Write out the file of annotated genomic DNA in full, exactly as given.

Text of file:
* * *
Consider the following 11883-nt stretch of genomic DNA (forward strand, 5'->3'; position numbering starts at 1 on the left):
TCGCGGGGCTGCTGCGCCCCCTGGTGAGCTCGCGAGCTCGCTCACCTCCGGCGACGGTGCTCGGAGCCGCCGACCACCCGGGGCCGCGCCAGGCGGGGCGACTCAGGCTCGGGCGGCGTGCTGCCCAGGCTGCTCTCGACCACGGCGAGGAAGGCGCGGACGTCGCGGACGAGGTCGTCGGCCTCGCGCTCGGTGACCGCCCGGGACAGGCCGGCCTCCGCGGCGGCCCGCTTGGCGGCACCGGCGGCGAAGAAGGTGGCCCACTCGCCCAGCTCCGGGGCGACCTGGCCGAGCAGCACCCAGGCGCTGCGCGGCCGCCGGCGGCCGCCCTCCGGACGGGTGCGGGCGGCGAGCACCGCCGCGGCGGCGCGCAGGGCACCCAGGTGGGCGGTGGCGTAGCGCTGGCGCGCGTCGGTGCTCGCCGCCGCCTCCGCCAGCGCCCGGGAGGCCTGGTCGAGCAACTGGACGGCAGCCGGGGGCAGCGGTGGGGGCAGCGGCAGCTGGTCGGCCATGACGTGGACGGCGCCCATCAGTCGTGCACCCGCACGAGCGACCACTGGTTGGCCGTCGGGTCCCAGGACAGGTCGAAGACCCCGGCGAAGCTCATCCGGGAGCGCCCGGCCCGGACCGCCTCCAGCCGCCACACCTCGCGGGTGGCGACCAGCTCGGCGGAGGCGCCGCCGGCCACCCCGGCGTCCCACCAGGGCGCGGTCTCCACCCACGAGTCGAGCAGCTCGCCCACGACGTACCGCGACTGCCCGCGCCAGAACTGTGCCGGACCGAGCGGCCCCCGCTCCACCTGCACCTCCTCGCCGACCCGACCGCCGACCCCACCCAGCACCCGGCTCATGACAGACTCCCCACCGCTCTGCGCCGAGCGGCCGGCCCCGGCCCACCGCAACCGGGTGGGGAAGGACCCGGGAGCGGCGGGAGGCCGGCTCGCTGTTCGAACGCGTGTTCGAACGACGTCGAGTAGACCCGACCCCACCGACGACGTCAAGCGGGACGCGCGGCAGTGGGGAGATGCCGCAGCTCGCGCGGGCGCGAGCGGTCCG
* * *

Consider the following 11883-nt stretch of genomic DNA (forward strand, 5'->3'; position numbering starts at 1 on the left):
TCGCGGGGCTGCTGCGCCCCCTGGTGAGCTCGCGAGCTCGCTCACCTCCGGCGACGGTGCTCGGAGCCGCCGACCACCCGGGGCCGCGCCAGGCGGGGCGACTCAGGCTCGGGCGGCGTGCTGCCCAGGCTGCTCTCGACCACGGCGAGGAAGGCGCGGACGTCGCGGACGAGGTCGTCGGCCTCGCGCTCGGTGACCGCCCGGGACAGGCCGGCCTCCGCGGCGGCCCGCTTGGCGGCACCGGCGGCGAAGAAGGTGGCCCACTCGCCCAGCTCCGGGGCGACCTGGCCGAGCAGCACCCAGGCGCTGCGCGGCCGCCGGCGGCCGCCCTCCGGACGGGTGCGGGCGGCGAGCACCGCCGCGGCGGCGCGCAGGGCACCCAGGTGGGCGGTGGCGTAGCGCTGGCGCGCGTCGGTGCTCGCCGCCGCCTCCGCCAGCGCCCGGGAGGCCTGGTCGAGCAACTGGACGGCAGCCGGGGGCAGCGGTGGGGGCAGCGGCAGCTGGTCGGCCATGACGTGGACGGCGCCCATCAGTCGTGCACCCGCACGAGCGACCACTGGTTGGCCGTCGGGTCCCAGGACAGGTCGAAGACCCCGGCGAAGCTCATCCGGGAGCGCCCGGCCCGGACCGCCTCCAGCCGCCACACCTCGCGGGTGGCGACCAGCTCGGCGGAGGCGCCGCCGGCCACCCCGGCGTCCCACCAGGGCGCGGTCTCCACCCACGAGTCGAGCAGCTCGCCCACGACGTACCGCGACTGCCCGCGCCAGAACTGTGCCGGACCGAGCGGCCCCCGCTCCACCTGCACCTCCTCGCCGACCCGACCGCCGACCCCACCCAGCACCCGGCTCATGACAGACTCCCCACCGCTCTGCGCCGAGCGGCCGGCCCCGGCCCACCGCAACCGGGTGGGGAAGGACCCGGGAGCGGCGGGAGGCCGGCTCGCTGTTCGAACGCGTGTTCGAACGACGTCGAGTAGACCCGACCCCACCGACGACGTCAAGCGGGACGCGCGGCAGTGGGGAGATGCCGCAGCTCGCGCGGGCGCGAGCGGTCCG